In collaboration with L’Opéra National de Paris, Conductor Esa-Pekka Salonen and the Los Angeles Philharmonic will join director Peter Sellars and video artist Bill Viola, to recreate Tristan and Isolde for the 21st century. The concert staging will be presented one act per night in December 2004. This is slow art supreme. Viola has apparently developed a technique which slows down video 80-fold to create the set design.

Mind Map

“The final frontier lies not in outer space but inside your skull. Understanding the matter of the mind preoccupies today’s most brilliant brains, some of whom have concluded that the secret of its subtle complexity may forever elude our own grey cells. Ironically, self-understanding may be impossible for the smartest animal on the planet. Perhaps wisely then, Steven Johnson steers clear of the ultimate questions about consciousness. Instead he focuses on the practical advances being made by neuroscientists in mapping the ‘brain’s inner geography’ and tries to discover what neuroscience can tell him about his own mental landscape.” PD Smith reviews Mind Wide Open: One Man’s Journey into the Workings of His Brain by Steven Johnson here in The Guardian.

And here is an interview with Steven Johnson on NPR.

Danger to Human Dignity: the Revival of Disgust and Shame in the Law

“The law, most of us would agree, should be society’s protection against prejudice. That does not imply that emotions play no legitimate role in legal affairs, for often emotions help people to see a situation clearly, doing justice to the concerns that ought to be addressed. The compassion of judge and jurors during the penalty phase of a criminal trial, for example, has been held to be an essential part of criminal justice, a way of connecting to the life story of a defendant whose experience seems remote to those who sit in judgment. Emotions are not intrinsically opposed to reason, for they involve pictures of the world and evaluations. But there are some emotions whose role in the law has always been more controversial. Disgust and shame are two of those. And disgust and shame are enjoying a remarkable revival in our society, after years during which their role in the law was widely criticized.” Article by Martha C. Nussbaum here in the Chronicle of Higher Education.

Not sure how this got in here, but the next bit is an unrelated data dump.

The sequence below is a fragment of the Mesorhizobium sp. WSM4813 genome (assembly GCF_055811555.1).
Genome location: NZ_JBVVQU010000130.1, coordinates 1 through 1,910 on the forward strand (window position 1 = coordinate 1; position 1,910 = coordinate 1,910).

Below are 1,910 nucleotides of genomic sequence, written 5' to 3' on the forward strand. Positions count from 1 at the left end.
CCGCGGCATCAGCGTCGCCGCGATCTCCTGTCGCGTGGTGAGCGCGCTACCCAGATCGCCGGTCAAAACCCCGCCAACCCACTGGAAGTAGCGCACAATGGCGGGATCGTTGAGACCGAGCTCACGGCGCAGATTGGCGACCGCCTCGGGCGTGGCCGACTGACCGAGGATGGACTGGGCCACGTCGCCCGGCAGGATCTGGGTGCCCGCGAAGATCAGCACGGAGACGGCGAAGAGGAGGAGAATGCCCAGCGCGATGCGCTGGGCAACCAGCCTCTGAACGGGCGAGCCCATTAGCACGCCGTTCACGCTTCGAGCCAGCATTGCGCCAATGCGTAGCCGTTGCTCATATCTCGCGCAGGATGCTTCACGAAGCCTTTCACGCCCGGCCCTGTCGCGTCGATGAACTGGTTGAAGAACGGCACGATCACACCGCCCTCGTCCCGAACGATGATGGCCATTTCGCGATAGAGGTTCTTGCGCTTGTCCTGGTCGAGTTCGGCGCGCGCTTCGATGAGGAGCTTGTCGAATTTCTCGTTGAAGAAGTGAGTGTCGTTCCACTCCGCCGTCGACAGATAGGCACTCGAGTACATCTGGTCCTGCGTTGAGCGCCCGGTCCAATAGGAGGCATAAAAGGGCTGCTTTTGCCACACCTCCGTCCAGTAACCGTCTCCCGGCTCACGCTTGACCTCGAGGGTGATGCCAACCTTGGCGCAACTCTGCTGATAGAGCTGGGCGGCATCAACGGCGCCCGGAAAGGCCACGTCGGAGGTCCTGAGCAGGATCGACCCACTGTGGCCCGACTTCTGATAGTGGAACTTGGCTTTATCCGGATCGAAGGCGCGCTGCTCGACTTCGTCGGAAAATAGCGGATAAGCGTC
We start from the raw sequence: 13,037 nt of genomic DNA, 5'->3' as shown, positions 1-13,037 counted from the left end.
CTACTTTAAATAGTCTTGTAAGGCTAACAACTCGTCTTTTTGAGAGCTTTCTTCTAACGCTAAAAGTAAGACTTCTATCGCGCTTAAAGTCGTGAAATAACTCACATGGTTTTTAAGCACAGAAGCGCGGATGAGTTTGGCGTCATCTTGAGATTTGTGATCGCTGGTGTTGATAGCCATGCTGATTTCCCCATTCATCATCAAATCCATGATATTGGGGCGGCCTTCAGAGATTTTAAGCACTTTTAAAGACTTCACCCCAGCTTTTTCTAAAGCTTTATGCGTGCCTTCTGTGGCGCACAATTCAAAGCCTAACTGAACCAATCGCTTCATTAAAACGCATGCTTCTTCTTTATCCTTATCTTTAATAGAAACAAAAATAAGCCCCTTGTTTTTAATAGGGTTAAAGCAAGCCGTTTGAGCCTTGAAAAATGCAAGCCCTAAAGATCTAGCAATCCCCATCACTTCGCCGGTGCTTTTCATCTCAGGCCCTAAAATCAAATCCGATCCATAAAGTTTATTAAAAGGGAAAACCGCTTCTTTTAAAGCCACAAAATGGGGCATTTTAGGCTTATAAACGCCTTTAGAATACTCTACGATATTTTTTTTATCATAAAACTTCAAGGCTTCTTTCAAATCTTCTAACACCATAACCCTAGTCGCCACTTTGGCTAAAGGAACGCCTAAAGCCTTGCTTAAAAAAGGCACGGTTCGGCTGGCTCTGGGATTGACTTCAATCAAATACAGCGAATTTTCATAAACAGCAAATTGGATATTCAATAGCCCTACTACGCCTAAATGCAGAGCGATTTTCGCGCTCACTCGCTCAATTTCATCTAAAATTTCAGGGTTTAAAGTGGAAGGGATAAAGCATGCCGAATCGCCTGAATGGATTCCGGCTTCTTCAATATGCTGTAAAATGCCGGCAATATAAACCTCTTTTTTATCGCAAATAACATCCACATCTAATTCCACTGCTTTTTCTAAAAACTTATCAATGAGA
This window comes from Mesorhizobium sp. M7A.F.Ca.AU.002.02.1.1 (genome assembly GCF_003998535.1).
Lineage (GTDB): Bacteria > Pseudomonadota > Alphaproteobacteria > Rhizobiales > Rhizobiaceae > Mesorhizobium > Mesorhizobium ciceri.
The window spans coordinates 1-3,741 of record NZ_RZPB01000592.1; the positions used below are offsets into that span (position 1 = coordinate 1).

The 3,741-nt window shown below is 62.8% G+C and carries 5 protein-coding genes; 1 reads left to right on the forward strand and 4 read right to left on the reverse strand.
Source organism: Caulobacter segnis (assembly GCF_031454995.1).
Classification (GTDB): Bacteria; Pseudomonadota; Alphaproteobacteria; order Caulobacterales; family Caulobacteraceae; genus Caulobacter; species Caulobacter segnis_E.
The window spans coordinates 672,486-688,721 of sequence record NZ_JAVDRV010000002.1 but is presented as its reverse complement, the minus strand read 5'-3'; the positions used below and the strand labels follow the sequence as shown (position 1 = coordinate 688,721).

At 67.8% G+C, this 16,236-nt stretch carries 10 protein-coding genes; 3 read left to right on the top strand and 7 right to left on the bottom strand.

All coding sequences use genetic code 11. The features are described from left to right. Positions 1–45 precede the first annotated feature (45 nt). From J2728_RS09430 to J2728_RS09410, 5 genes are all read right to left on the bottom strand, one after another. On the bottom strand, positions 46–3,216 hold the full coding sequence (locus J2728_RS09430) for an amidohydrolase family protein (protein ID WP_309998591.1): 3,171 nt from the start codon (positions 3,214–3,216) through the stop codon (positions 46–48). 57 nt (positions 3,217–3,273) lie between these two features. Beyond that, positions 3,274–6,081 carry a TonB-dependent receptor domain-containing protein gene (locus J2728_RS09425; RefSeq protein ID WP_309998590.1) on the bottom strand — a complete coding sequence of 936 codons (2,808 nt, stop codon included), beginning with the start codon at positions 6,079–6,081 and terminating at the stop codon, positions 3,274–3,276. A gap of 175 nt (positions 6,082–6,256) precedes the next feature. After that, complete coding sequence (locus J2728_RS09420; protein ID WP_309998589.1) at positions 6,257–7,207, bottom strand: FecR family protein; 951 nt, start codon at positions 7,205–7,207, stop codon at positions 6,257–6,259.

New York Gastronomically

My own New York imaginary contains a signification portion given over to eating. A good Marxist, I generally work towards eliminating the middle class of restaurants from my itinerary, preferring the low and the high. Examples: once a week I visit Zaragoza Grocery, a Mexican deli, really, where a rotating selection of tacos prepared by the proprietor’s wife puts all four hundred other East Village taco spots to shame. Shame! All of Zaragoza’s tacos are exellent, but if they have the tongue, the goat, or the lamb, thank the lord. As with much that is sublime, there are few components: just a braised meat, some onion, cilantro, salsa and a lime wedge on two tortillas. The service evinces a strong desire to see you enjoy your eating. That infectious stance, combined with stupendous food, is all I want from a place. On the higher side, I nominate the “Cuban” sandwich at Schiller’s Liquor Bar, which is quite inauthentic but still fantastic, containing local cheese, ham, and Gus’s pickles, and served with french fries that prove Keith’s effortless superiority in the competition between the brothers McNally. The careful thought and algorithmic craft put into making sure a kitchen unfailingly delivers perfectly peanut-oil fried, sea-salt seasoned frites demonstrates that you’re in a place where someone cares, cares to realize a place that ranks the importance of profit motives beneath (albeit slightly) the love of a world of good things to eat.